Punitive Damages 101: Definition and Examples

punitive damages example

You’ve been wronged and suffered harm. The responsible party is ordered to pay you compensation for medical bills, lost wages, and other damages—this is known as compensatory damages.

But sometimes, compensatory damages alone feel inadequate. The harm was intentional, reckless, or grossly negligent. You want the wrongdoer to truly pay for their actions. This is where punitive damages come in.

Punitive damages go beyond just compensating the injured person. They are awarded as punishment and to deter similar future misconduct. Simply put, punitive damages are meant to sting—to send a message that egregious behavior has consequences.

In this blog post, we’ll provide a thorough understanding of punitive damages. You’ll learn:

  • The legal definition and purpose of punitive damages
  • What types of actions justify punitive damages
  • Differences between compensatory and punitive awards
  • Common examples of cases where punitive damages are awarded
  • How punitive amounts are calculated and capped

Here’s everything you need to know about punitive damages.

What Are Punitive Damages?

Punitive damages are monetary damages awarded over and above compensation for actual losses. They are intended to punish individuals who have engaged in especially egregious, reckless, or intentional misconduct. 

Punitive damages also aim to deter similar behavior in the future by making it clear there are harsh financial consequences for gross negligence or intentional harm.

For injured persons and their families, punitive damages can provide a sense of justice and closure when the at-fault party’s actions are truly outrageous. These additional damages send a message to the defendant and society that certain harmful behaviors will not be tolerated.

While compensatory damages make plaintiffs “whole” again financially, punitive damages recognize there should be further punishment for wrongdoing that put lives at risk or intentionally caused harm.

Factors Considered for Punitive Damages

Some factors that may lead to punitive damages being awarded include:

  • Gross negligence or reckless conduct that endangered others
  • Intentional harm or misconduct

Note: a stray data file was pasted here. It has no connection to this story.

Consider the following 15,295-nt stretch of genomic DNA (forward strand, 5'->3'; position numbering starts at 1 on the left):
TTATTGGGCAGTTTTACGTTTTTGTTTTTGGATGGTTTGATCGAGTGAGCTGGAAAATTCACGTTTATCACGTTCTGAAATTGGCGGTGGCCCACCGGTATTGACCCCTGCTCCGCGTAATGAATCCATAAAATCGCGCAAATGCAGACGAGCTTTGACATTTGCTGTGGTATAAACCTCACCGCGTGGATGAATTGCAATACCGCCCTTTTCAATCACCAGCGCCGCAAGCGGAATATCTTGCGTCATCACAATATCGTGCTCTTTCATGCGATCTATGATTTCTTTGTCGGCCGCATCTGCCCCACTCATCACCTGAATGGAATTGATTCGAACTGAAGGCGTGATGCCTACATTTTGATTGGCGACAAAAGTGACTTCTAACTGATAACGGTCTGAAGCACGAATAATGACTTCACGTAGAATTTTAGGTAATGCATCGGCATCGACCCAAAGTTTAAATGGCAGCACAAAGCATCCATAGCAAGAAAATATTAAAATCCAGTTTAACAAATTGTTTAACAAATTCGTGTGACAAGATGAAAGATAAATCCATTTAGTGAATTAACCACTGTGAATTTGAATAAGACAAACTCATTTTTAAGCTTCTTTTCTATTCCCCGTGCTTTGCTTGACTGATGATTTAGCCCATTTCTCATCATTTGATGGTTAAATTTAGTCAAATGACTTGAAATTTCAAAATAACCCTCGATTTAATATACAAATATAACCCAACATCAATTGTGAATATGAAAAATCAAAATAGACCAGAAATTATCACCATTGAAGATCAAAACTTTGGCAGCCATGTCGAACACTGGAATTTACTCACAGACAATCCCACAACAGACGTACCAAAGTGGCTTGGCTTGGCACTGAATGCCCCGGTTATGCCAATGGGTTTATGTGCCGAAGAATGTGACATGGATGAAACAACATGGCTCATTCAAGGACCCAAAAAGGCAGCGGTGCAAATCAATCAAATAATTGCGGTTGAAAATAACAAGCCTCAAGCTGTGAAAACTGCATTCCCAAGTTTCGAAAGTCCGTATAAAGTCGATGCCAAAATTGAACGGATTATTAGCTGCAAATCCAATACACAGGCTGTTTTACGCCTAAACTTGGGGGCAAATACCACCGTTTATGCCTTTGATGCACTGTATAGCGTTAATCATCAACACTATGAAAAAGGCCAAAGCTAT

• Previous incidents or patterns of negligence by the defendant
  • Lack of remorse or efforts to cover up wrongdoing

In situations where these types of egregious behaviors are present, punitive damages may provide further punishment and accountability.

Examples of When Punitive Damages May Be Awarded

At our personal injury law firm, we have experience helping clients secure punitive damages in cases where the other party’s actions were especially egregious. 

Here are some examples of cases where punitive damages may be warranted:

  • A drunk driver going 80 mph in a 35 mph zone causes a devastating accident. Punitive damages would punish this extremely reckless behavior.
  • A surgeon botches a surgery while under the influence of prescription drugs used recreationally. Punitive damages would punish their medical malpractice.
  • A landlord fails to fix faulty wiring despite multiple requests. A fire results. Punitive damages may deter similar negligence.
  • A pharmacy gives a customer the wrong medication, ignoring proper procedures. Punitive damages could prevent recurrences.
  • A company sells toys with small detachable parts to young children, ignoring safety regulations. Punitive damages may deter cutting corners on safety.
  • A food manufacturer knows a batch of food is contaminated but fails to recall it. Punitive damages could incentivize proper quality control.
  • A trucking company requires drivers to exceed hourly limits, resulting in a fatigue-related accident. Punitive damages may stop systemic safety breaches.
  • A store’s cluttered aisles cause a slip and fall. Despite previous incidents, no safety improvements were made. Punitive damages may prompt proper precautions.

These examples illustrate situations where punitive damages may provide justified punishment and deterrence when actions are especially negligent or